10. Encourage the family members to take care of their spiritual health.
Spiritual care can also facilitate coping, diminish parental stress, and help strengthen bonds with staff. Regular visits by the families’ spiritual leaders or hospital chaplaincy may be helpful. Other staff can provide spiritual support by exploring family beliefs in an open and compassionate way, sitting quietly, listening and praying with them, or simply honoring and making space for spiritual rituals (Chiafery & D’Angio, 2020).
11. Suggest a referral to a social worker as needed.
Social workers may assist families to obtain support and resources for financial or infant/childcare relief. Parents come to the NICU with varying resources and support systems, thus conversations about these topics are crucial. Social workers and other staff can help direct families to resources in the hospital or the community to meet their particular needs and assist with applications for secondary insurance, or other financial resources (Chiafery & D’Angio, 2020).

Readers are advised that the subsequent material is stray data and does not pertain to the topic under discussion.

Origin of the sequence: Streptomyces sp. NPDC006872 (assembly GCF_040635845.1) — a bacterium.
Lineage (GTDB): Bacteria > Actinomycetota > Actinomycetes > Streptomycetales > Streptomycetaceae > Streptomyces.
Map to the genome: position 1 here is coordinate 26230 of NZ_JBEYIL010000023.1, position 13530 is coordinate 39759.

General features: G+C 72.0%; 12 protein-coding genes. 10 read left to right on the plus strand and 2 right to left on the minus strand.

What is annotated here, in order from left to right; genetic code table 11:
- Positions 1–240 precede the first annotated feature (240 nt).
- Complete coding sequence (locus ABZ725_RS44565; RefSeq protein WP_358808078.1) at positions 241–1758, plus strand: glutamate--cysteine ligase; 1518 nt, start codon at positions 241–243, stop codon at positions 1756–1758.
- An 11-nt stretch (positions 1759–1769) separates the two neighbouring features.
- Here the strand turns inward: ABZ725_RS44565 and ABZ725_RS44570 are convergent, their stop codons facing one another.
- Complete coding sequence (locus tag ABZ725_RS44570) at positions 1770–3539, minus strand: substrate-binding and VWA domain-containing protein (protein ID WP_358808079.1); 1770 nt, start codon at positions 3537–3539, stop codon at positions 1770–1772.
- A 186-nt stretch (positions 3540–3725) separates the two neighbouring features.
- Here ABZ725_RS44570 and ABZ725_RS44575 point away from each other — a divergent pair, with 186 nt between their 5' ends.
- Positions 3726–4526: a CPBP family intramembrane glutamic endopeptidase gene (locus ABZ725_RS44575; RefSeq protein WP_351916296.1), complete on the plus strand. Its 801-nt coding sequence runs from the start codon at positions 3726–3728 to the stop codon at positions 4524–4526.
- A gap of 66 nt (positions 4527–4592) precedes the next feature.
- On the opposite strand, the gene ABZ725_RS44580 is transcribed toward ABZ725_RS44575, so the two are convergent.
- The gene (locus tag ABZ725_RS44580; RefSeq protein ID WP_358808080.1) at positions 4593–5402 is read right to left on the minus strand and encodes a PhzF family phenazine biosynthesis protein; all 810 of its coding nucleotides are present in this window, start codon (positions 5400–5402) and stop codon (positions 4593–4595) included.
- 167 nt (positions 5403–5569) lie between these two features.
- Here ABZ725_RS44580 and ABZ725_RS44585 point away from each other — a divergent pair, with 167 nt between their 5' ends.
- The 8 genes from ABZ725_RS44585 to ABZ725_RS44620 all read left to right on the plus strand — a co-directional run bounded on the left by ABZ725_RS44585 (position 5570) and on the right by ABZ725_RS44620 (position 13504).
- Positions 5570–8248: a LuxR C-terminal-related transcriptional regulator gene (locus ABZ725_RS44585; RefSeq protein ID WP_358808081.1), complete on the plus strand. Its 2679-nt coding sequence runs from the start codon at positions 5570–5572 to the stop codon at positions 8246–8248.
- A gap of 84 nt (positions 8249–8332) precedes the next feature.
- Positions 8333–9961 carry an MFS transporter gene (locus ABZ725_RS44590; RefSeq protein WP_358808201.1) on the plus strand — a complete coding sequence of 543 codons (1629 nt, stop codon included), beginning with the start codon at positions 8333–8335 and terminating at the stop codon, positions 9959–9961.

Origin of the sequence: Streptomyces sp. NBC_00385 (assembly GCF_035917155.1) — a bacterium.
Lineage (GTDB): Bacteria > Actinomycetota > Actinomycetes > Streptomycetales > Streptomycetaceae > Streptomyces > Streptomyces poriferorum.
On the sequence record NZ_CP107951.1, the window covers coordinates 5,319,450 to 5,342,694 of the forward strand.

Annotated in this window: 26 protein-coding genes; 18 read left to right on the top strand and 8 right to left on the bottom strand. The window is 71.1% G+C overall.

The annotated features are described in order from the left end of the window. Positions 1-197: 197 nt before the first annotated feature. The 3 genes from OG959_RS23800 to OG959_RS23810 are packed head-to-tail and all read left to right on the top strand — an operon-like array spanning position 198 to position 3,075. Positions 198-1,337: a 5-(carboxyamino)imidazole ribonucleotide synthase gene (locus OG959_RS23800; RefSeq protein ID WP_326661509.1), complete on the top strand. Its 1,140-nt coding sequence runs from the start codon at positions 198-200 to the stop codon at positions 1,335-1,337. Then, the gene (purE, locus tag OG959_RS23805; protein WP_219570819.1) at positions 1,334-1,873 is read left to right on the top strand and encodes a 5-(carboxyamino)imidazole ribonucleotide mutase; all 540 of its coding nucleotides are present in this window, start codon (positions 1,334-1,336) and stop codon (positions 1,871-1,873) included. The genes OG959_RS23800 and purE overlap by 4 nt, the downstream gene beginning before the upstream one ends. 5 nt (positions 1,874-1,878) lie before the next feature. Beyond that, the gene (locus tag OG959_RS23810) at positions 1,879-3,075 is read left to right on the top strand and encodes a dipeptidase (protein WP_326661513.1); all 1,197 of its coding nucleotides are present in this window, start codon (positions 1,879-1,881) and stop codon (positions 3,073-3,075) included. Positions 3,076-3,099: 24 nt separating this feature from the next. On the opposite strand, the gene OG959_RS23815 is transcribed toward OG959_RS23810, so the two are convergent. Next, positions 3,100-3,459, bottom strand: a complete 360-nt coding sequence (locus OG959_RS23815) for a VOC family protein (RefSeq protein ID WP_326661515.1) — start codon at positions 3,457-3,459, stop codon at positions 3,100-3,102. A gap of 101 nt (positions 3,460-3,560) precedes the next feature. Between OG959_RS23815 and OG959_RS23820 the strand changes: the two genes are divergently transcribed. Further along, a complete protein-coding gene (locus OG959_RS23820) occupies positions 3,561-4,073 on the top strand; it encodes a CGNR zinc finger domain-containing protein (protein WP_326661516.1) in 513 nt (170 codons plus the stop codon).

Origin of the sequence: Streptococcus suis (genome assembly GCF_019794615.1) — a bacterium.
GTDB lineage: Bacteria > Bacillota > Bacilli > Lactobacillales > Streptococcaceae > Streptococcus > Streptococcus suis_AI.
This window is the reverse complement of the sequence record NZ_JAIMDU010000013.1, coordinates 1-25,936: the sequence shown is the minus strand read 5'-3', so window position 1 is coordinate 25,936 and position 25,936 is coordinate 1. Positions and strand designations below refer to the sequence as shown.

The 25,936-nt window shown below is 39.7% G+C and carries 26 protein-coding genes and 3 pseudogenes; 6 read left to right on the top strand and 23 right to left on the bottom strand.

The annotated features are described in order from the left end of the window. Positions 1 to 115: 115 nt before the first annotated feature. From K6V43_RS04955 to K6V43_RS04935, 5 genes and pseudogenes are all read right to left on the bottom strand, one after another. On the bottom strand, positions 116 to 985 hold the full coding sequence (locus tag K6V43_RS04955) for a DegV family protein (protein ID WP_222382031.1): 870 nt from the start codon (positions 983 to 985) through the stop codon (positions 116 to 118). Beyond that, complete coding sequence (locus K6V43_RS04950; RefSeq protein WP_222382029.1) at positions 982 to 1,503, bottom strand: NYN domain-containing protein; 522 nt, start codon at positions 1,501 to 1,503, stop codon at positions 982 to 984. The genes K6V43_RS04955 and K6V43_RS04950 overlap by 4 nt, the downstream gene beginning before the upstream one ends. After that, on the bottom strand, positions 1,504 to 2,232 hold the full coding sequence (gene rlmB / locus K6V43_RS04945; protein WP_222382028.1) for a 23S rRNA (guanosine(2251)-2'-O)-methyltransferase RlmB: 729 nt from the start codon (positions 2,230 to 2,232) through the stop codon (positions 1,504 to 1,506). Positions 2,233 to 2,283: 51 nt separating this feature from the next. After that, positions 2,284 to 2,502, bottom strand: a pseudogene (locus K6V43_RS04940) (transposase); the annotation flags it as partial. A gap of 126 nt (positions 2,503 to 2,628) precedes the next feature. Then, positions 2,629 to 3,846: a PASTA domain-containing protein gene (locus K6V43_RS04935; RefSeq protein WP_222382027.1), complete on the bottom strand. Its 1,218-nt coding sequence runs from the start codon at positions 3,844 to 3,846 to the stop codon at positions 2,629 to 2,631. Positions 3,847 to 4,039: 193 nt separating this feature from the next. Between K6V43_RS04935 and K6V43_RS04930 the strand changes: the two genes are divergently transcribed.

12. Suggest and reinforce appropriate coping behaviors.
This promotes behavior change and adaptation to care for the infant with oxygen dependence. Allowing parents to experience the infant’s “firsts” of milestones as frequently as possible helps to foster a feeling of parenthood. The healthcare team must be aware of the long-term impact of their interventions and actions on the family in order to help parents develop the strength needed for the current and future well-being of the individual parent, infant, and family unit (Chiafery & D’Angio, 2020).
13. Suggest that assistance may be secured by telephoning the hospital or via virtual correspondence after discharge.